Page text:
GTO Poker Theories: The Network Effect

Facebook is big for the same reason that everyone goes to Las Vegas to play poker or why the Sunday Million is so popular - The Network Effect.

social network
More people, better product, more power

One of the real gifts poker has given me is that it has been a great jumping off point to learn things from other disciplines like economics, AI, psychology and Game Theory. So here is a series of articles where I bring some of the most interesting things I have learned from other subjects outside of poker which are applicable in this game we know and love.

The Network Effect is a phenomena from economics to describe when an increase in participants improves the value of a good or service. The famous example is that the first telephone was not exactly useful because there was nobody to call on it, but with every extra person who bought one they became more valuable. In more recent times the same example can be applied to the Internet itself. 

A great number of the apps you use today are valuable to you precisely because of The Network Effect. If you use Uber, for example, the only reason that is so convenient is because so many other people use it that it has created a market of available drivers. Facebook is also a great example of The Network Effect, so many people use it that even if you are not a big fan of it, it's hard not to have an account because it is a way to stay in contact with friends and family. 

The Network Effect is a positive feedback loop that often leads to another economic phenomena known as 'lock in'. This is where the product is so useful to you that you become dependent on it, or at least it would be costly to switch products. If you have your entire music collection on iTunes or entire book collection on Kindle, it would be costly have a collection elsewhere. 

MTTs are better the more people in them

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People play poker in Vegas because that's where everyone else is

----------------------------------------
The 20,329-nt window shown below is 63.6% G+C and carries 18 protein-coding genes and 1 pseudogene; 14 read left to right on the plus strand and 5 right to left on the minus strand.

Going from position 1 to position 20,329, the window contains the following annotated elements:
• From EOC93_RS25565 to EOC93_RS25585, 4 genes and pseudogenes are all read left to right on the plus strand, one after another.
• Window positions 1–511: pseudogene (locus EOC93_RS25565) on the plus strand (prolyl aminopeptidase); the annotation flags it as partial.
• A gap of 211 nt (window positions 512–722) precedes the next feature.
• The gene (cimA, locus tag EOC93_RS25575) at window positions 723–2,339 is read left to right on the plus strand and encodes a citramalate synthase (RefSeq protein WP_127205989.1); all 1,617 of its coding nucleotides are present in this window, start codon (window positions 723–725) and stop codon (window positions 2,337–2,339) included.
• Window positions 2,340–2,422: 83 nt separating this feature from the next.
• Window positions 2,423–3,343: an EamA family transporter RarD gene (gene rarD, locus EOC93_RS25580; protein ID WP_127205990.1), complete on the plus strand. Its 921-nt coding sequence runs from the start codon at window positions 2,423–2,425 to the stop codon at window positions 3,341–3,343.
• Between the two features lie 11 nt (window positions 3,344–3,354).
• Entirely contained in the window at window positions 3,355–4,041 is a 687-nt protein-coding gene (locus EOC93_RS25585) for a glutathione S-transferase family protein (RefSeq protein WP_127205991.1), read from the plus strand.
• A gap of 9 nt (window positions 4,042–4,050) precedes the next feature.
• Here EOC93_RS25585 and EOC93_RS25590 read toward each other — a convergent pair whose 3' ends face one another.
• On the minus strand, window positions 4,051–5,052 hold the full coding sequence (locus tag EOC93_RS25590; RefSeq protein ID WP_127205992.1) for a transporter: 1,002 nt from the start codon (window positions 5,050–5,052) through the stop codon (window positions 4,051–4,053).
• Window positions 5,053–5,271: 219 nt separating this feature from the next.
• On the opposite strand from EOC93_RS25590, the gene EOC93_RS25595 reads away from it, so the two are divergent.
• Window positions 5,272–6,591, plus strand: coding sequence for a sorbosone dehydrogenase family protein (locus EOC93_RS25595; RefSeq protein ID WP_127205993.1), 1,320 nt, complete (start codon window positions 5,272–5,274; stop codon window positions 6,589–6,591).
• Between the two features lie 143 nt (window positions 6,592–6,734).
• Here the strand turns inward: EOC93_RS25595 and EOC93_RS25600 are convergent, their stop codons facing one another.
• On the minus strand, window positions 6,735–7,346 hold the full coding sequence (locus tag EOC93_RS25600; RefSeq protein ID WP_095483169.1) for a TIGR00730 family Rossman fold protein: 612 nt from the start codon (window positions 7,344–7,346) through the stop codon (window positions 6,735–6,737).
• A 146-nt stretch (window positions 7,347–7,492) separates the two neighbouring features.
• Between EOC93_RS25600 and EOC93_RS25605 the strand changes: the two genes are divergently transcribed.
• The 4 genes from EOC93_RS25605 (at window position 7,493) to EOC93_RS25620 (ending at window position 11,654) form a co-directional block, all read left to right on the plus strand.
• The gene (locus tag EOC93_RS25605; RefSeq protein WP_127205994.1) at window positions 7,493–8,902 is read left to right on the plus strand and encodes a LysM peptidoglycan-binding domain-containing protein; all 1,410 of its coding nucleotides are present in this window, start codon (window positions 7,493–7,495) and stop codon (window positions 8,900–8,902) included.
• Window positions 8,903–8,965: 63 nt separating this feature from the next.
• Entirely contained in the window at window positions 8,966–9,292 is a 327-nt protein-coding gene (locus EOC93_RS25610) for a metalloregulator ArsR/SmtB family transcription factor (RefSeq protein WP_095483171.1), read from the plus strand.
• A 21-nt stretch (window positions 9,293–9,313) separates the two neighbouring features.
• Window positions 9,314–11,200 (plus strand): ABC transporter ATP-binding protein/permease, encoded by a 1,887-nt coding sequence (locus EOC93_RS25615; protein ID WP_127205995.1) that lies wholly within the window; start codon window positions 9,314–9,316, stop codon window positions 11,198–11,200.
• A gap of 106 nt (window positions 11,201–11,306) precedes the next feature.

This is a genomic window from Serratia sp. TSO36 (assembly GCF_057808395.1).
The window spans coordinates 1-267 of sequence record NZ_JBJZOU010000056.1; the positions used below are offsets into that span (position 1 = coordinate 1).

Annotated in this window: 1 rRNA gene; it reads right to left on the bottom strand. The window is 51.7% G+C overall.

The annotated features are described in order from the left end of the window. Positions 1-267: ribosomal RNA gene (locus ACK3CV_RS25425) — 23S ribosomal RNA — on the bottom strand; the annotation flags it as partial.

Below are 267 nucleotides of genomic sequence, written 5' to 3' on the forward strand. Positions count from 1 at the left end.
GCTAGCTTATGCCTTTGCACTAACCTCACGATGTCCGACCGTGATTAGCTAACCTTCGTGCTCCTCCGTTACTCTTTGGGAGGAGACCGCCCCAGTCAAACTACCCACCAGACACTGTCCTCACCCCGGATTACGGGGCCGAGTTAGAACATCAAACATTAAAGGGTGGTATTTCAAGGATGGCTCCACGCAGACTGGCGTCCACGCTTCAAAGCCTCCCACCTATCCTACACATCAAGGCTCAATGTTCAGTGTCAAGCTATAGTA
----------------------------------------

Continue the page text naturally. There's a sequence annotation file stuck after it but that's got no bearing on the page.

Poker ecosystems for the most part benefit from a Network Effect. Although some people prefer smaller events, most people agree that the more people in a poker tournament the better.

One of the reasons why the WSOP Main Event or the Sunday Million are so popular is simply because that's where everyone goes to play. They create bigger prize pools that are costly to ignore. 

More broadly speaking one of the reasons why PokerStars remains the market leader and why Vegas is the hub of live poker is because that's simply where everyone goes to play. You are guaranteed to get a game. If you want to play more esoteric games like Razz, realistically the only place you will have a choice of games is these larger poker destinations, they are the only places with enough numbers to guarantee specialist games. 

Why liquidity is viral for poker rooms

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The biggest hurdle for new rooms is liquidity

This highlights perhaps the biggest hurdle a new poker room faces, liquidity. It's hard to get people at your tables if nobody is at your tables. This is why live and online poker rooms have sometimes hired 'prop' players who get special VIP benefits for starting games. In the early days of online poker you would see small rooms offer outlandish benefits like 'million dollar sign up bonuses' which nobody realistically would be able to make anything from, because there were not enough games to generate rake. 

This is why small poker rooms need significant investment or at least a steady supply of traffic coming from a partnered casino or sports betting site. It's very hard to grow the numbers organically. 

The Network Effect should influence your game selection. If a massive sign up bonus or VIP deal looks enticing, ask yourself if the site has the liquidity to clear it. If a poker tournament doesn't offer a guarantee for their MTTs, ask yourself if they have the numbers to make it worthwhile? 

This is not to say that you should default to only playing at the market leaders and not give your support to new rooms trying something different. It's simply something to be aware of if your game selection relies on liquidity. 

What theories from outside of poker have helped your game? Let us know in the comments.

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Comments (2)

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  • MyFloXyBabY

    #1

    Still not having a facebook account nor playing MTT. Antisocial to the core lol.
  • Neudirjimi

    #3

    Create a new account there is a lot of interesting stuff on Facebook about poker)